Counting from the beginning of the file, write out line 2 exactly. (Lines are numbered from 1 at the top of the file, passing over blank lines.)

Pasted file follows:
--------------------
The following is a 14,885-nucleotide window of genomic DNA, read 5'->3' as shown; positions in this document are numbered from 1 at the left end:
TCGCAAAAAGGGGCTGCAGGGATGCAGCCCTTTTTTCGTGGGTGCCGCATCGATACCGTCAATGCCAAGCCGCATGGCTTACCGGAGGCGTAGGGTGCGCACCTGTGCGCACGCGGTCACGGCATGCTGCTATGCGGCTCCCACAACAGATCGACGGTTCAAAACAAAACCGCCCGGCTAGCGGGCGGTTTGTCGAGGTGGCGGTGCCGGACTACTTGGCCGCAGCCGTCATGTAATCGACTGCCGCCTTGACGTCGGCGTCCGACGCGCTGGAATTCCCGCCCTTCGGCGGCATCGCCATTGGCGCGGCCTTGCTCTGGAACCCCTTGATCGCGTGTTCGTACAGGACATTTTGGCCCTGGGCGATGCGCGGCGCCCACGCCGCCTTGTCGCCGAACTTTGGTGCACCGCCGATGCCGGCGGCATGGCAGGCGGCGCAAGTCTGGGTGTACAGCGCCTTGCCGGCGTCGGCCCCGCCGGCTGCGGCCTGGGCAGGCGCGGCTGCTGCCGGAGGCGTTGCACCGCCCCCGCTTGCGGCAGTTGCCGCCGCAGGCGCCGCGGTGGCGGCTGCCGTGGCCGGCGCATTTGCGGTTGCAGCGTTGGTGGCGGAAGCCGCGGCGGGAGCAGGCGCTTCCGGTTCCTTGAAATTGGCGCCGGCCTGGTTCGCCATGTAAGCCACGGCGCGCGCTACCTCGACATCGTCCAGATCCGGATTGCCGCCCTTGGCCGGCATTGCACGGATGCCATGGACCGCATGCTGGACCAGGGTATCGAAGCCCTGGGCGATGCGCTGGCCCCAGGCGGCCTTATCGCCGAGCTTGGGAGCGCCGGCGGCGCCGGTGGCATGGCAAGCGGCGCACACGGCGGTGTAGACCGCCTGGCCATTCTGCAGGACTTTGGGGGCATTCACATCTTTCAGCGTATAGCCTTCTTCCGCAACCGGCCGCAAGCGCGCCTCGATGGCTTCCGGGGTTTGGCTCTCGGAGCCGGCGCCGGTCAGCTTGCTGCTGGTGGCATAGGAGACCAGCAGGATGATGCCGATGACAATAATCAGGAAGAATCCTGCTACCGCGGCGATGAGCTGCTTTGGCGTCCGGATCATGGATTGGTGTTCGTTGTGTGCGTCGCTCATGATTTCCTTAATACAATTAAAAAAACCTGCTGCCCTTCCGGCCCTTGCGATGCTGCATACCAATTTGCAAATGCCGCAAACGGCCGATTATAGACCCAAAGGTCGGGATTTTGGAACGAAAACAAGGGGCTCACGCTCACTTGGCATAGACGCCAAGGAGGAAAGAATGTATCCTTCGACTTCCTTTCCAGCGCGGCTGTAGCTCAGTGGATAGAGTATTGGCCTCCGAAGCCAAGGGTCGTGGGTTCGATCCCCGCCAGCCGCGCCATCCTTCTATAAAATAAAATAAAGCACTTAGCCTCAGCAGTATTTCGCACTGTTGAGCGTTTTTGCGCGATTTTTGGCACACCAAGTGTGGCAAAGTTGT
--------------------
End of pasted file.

TCGCAAAAAGGGGCTGCAGGGATGCAGCCCTTTTTTCGTGGGTGCCGCATCGATACCGTCAATGCCAAGCCGCATGGCTTACCGGAGGCGTAGGGTGCGCACCTGTGCGCACGCGGTCACGGCATGCTGCTATGCGGCTCCCACAACAGATCGACGGTTCAAAACAAAACCGCCCGGCTAGCGGGCGGTTTGTCGAGGTGGCGGTGCCGGACTACTTGGCCGCAGCCGTCATGTAATCGACTGCCGCCTTGACGTCGGCGTCCGACGCGCTGGAATTCCCGCCCTTCGGCGGCATCGCCATTGGCGCGGCCTTGCTCTGGAACCCCTTGATCGCGTGTTCGTACAGGACATTTTGGCCCTGGGCGATGCGCGGCGCCCACGCCGCCTTGTCGCCGAACTTTGGTGCACCGCCGATGCCGGCGGCATGGCAGGCGGCGCAAGTCTGGGTGTACAGCGCCTTGCCGGCGTCGGCCCCGCCGGCTGCGGCCTGGGCAGGCGCGGCTGCTGCCGGAGGCGTTGCACCGCCCCCGCTTGCGGCAGTTGCCGCCGCAGGCGCCGCGGTGGCGGCTGCCGTGGCCGGCGCATTTGCGGTTGCAGCGTTGGTGGCGGAAGCCGCGGCGGGAGCAGGCGCTTCCGGTTCCTTGAAATTGGCGCCGGCCTGGTTCGCCATGTAAGCCACGGCGCGCGCTACCTCGACATCGTCCAGATCCGGATTGCCGCCCTTGGCCGGCATTGCACGGATGCCATGGACCGCATGCTGGACCAGGGTATCGAAGCCCTGGGCGATGCGCTGGCCCCAGGCGGCCTTATCGCCGAGCTTGGGAGCGCCGGCGGCGCCGGTGGCATGGCAAGCGGCGCACACGGCGGTGTAGACCGCCTGGCCATTCTGCAGGACTTTGGGGGCATTCACATCTTTCAGCGTATAGCCTTCTTCCGCAACCGGCCGCAAGCGCGCCTCGATGGCTTCCGGGGTTTGGCTCTCGGAGCCGGCGCCGGTCAGCTTGCTGCTGGTGGCATAGGAGACCAGCAGGATGATGCCGATGACAATAATCAGGAAGAATCCTGCTACCGCGGCGATGAGCTGCTTTGGCGTCCGGATCATGGATTGGTGTTCGTTGTGTGCGTCGCTCATGATTTCCTTAATACAATTAAAAAAACCTGCTGCCCTTCCGGCCCTTGCGATGCTGCATACCAATTTGCAAATGCCGCAAACGGCCGATTATAGACCCAAAGGTCGGGATTTTGGAACGAAAACAAGGGGCTCACGCTCACTTGGCATAGACGCCAAGGAGGAAAGAATGTATCCTTCGACTTCCTTTCCAGCGCGGCTGTAGCTCAGTGGATAGAGTATTGGCCTCCGAAGCCAAGGGTCGTGGGTTCGATCCCCGCCAGCCGCGCCATCCTTCTATAAAATAAAATAAAGCACTTAGCCTCAGCAGTATTTCGCACTGTTGAGCGTTTTTGCGCGATTTTTGGCACACCAAGTGTGGCAAAGTTGT